The Cole Mountain hike is a 6.3-mile loop in the George Washington National Forest that starts east of Buena Vista in Amherst County, Virginia.
It’s a beautiful hike and one that can be paired with the 6.5-mile Mount Pleasant hike over a weekend or as part of an overnight backpacking trip.
The trailheads are accessed by way of Wiggins Spring Road (a bumpy ride) and are an easy .25-mile walk from each other. You can feasibly tackle both in one day.
As you drive in, the lot for Cole Mountain appears first on the left. Continue on to the end to reach the lot for the Mount Pleasant hike.
|Elevation Gain||1,319 feet|
|Terrain||Mostly dirt and grass trails|
|Driving Directions||Click Here|
Cole Mountain Hike
I’d read horror stories about the drive to the trailheads. They are both true and overblown. I drove a sedan and made it just fine, though some may prefer a 4WD.
Once you turn onto Wiggins Spring Road (State Route 755), you’ve got 4.5 miles to reach the parking area. At the “End State Maintenance” sign, it starts to get tricky.
From here, the final 1.4 miles are potholed and jarring. I wouldn’t do this drive in poor weather conditions, like rain or snow. Park in the first lot on the left.
The hike begins across Wiggins Spring Road from the parking area. You will see a green Appalachian Trail marker, as well as two trails that go up the mountain.
The white-blazed Appalachian Trail is the hiking trail on the left.
The ascent begins immediately as you hike along this wooded trail in the George Washington National Forest.
In the first mile, plan to ascend 400 feet, but then, you have arrived. Yes, atop Cole Mountain (elevation 3,927 feet). That was almost too easy, right?
With this in mind, it’s easy to make Cole Mountain a very short out-and-back hike. It’s just 1.0-mile to the summit, so hike there, then hike back for a 2.0-mile hike.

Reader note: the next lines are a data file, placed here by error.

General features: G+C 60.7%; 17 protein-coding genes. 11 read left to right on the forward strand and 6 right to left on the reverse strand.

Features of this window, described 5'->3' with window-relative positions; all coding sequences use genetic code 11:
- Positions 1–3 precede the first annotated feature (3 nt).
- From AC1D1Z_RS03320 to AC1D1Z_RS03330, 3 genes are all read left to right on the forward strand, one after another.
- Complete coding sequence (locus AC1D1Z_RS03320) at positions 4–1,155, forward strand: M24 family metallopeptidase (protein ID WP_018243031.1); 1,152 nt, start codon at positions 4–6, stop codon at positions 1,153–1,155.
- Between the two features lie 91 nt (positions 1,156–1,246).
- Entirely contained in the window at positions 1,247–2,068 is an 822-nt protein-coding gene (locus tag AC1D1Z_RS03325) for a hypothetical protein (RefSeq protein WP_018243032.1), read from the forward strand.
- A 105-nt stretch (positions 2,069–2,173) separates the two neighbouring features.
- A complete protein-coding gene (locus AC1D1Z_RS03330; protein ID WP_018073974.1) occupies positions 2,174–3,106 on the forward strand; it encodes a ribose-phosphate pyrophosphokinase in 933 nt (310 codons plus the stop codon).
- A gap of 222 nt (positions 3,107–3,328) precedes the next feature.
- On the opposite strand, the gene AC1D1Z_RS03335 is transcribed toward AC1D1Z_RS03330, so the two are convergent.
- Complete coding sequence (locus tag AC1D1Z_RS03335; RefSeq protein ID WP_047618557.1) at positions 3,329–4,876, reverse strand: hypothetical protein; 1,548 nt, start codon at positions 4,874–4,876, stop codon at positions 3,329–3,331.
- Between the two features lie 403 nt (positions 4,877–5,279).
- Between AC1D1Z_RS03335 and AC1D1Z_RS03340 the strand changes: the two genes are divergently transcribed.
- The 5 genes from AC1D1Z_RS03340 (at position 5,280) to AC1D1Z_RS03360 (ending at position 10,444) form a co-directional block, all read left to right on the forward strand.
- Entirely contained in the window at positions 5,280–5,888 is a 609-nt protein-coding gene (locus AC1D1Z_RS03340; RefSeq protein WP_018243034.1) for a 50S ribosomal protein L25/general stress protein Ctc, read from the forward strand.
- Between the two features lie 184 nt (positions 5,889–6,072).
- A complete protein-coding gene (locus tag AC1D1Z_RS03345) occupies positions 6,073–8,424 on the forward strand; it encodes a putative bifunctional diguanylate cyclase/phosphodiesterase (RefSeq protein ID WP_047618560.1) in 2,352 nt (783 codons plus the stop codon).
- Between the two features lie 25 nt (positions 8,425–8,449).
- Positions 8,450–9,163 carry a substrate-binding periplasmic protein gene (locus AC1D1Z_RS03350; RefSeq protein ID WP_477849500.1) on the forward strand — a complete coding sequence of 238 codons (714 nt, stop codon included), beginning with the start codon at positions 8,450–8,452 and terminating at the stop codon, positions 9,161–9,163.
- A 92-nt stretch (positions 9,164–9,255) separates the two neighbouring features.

Cole Mountain Summit
What’s notable about Cole Mountain (also known as Cold Mountain) is that there is no rocky summit. Rather, it’s a wide-open field or meadow. A bald, really.
You will feel on top of the world. It’s very Sound of Music. You’ll also wish you had a soccer ball to kick around the massive open space with plentiful mountain views.
Camping and campfires are not allowed in any of the open or mowed areas. I could tell though that this rule is not followed 100% of the time by every visitor.
There are several large rocks at the top of Cole Mountain that are tops for making a stop for lunch. I drove 3+ hours before the hike, so I arrived in time for lunch.
Keep your eyes open for the cast bronze U.S. Geological Survey benchmark. I was glad that this one popped out at me. Snap a photo.
Continue following the white blazes across the top of Cole Mountain. By the 1.6-mile mark, the trail leaves the open bald and descends into the forest.
Old Hotel Trail
At the 2.2-mile mark, you will reach a rocky outcrop with gorgeous west-facing views of neighboring mountains. In a few more steps, the wooded trail splits.
You’ll see a trail sign on the right for the Old Hotel Trail. Turn left here to follow the blue blazes and walk toward the Cow Camp Shelter and Hog Camp Gap.
At the 3.1-mile mark, cross over a small stream and you will arrive at the Cow Camp Shelter.
Aside from a three-sided overnight shelter, there is a picnic table and an outhouse.
Re-trace your steps to the Old Hotel Trail, then turn left to continue on this mountain trail.
You’ll descend until the 3.6-mile mark, but then you’ve got to make up the elevation loss.
Cole Mountain Camping
At the 4.8-mile mark, the blue-blazed trail opens up to a wide-open space. I noticed a few fire rings, so I assume this is a known space for tent camping.
The trail splits in two at the 6.0-mile mark, but stay left to continue on the Old Hotel Trail. In a few more steps, you’ll see hikers ascending Mount Pleasant.
The start of that trail is only feet from the end of this trail and you’ll soon walk right past the small parking area for Mount Pleasant on the right.
At the 6.1-mile mark, the trail exits onto the access road. From here, it’s .2-mile to reach the Cole Mountain parking area. Your loop hike is complete.
From the parking area, this loop hike in the Blue Ridge Mountains of Virginia took me nearly 2.5 hours, including a stop on one of the large rocks at the top for lunch.
If you’ve got it in you, it’s a snap to add on the 6.5-mile Mount Pleasant Hike. Though with a 1,300+ elevation gain, I guess I wouldn’t exactly call it a snap.
I hiked to the summit of Mount Pleasant on the same day I hiked Cole Mountain, but then spent the night and hiked back down to my car the next day.
Eager to step foot on more scenic hiking trails after you hike to the top of Cole Mountain? Check out my favorite hikes near Lexington, Virginia.